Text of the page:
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Cleft Chin Genetics - What Causes Cleft Chin?

By Edited Aug 27, 2015 0 0

Cleft chin
Credit: Wikimedia Commons

Science calls it an imperfection, most people think it's a dimple. To describe a cleft chin either way is true. Cleft chin, or butt chin, if termed in a derogatory way, is in fact a dimple on the chin. Dimples are usually found on the cheeks, but there is this most unusual case where a dimple is located on the chin. Some Hollywood stars such as John Travolta, Michael Douglas and Cary Grant have this facial imperfection. Even fictional characters Buzz Lightyear, Superman and Captain America have one. This leaves people wondering what exactly causes a person, non-fiction at that, to have the facial characteristic. A closer look at genetics of the trait will give us the answer.


Let’s begin by returning to where it all began – fetal development. The human jaw has two sides: the right and left. These two halves must fuse together before birth to form an even and smooth chin. When something hampers this natural fusion, a baby will be born with a cleft chin.

Our facial characteristics are credited to our parents’ genes, which we inherit. The formation of a cleft chin is in fact caused by a dominant gene. However, unlike other facial characteristics, a cleft chin is not at all times an inherited trait. If you happen to have one, it does not necessarily mean that your future children will have it too.

Science explains it this way: parents contribute one set of genes each. A baby’s mother may have a certain genetic makeup the father does not, or vice versa. Ultimately, this difference or similarity in genetic makeup will determine the child’s attributes. Chances are, if both parents have genes for cleft chin, then the child will have the same trait. However, when the parents have a dissimilar trait – one gene for cleft and one for smooth chin – the children have a smaller chance of having a cleft chin.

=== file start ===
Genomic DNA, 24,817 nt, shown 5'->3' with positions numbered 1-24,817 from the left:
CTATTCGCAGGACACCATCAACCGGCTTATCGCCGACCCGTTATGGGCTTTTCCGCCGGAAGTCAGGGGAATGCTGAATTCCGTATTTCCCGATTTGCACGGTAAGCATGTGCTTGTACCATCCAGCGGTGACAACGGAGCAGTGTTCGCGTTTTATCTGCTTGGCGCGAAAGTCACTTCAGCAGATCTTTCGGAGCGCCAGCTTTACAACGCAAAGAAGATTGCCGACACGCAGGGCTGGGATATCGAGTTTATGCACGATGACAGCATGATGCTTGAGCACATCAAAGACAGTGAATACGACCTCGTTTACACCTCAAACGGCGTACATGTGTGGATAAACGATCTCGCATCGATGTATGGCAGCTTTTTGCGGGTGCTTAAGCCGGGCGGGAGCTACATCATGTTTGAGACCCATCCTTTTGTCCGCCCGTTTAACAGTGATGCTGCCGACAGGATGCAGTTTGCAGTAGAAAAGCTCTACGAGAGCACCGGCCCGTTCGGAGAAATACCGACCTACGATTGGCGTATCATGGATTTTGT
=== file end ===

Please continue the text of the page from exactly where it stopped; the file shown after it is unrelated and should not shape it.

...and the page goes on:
However, even if this trait did not manifest on a child’s physical makeup, it is conclusive that the child is a carrier of this trait. A genetic carrier defined is a person that has inherited a specific trait but does not display that trait. As carriers, they are able to pass this trait to their children, who may or may not manifest the gene. It is highly possible for parents – who do not have cleft chins but are carriers of the trait – to have children with a dimple on their chins.


Because of its affinity to some of Hollywood’s greatest, some people find cleft chins a distinguished facial characteristic to have. Others who have this, however, would like to have it surgically removed—most probably because of being unglamorously taunted as “butt chin”. Good news is that most plastic surgeons around the country offer cleft chin removal service. This reconstructive surgery is non-reversible, so a person must really consider the pros and cons of undergoing one.

A person born with cleft chin can consider a small chin augmentation to correct the underlying area—since this physical attribute is not skin deep, but through the bone. A real bone or a synthetic implant may be used to round out the shape of the chin. Another option is to have Botox injections, which are used to ease manifestations of facial lines or wrinkles, as we call it. Botox calms the chin muscle so the skin smooths out, evening the cleft area.

May it be a mark of imperfection or beauty, a cleft chin is just one of the many examples of how genetics are at play. To correct it is a choice, but wouldn't anyone want a mark that is uniquely perfectly imperfect?



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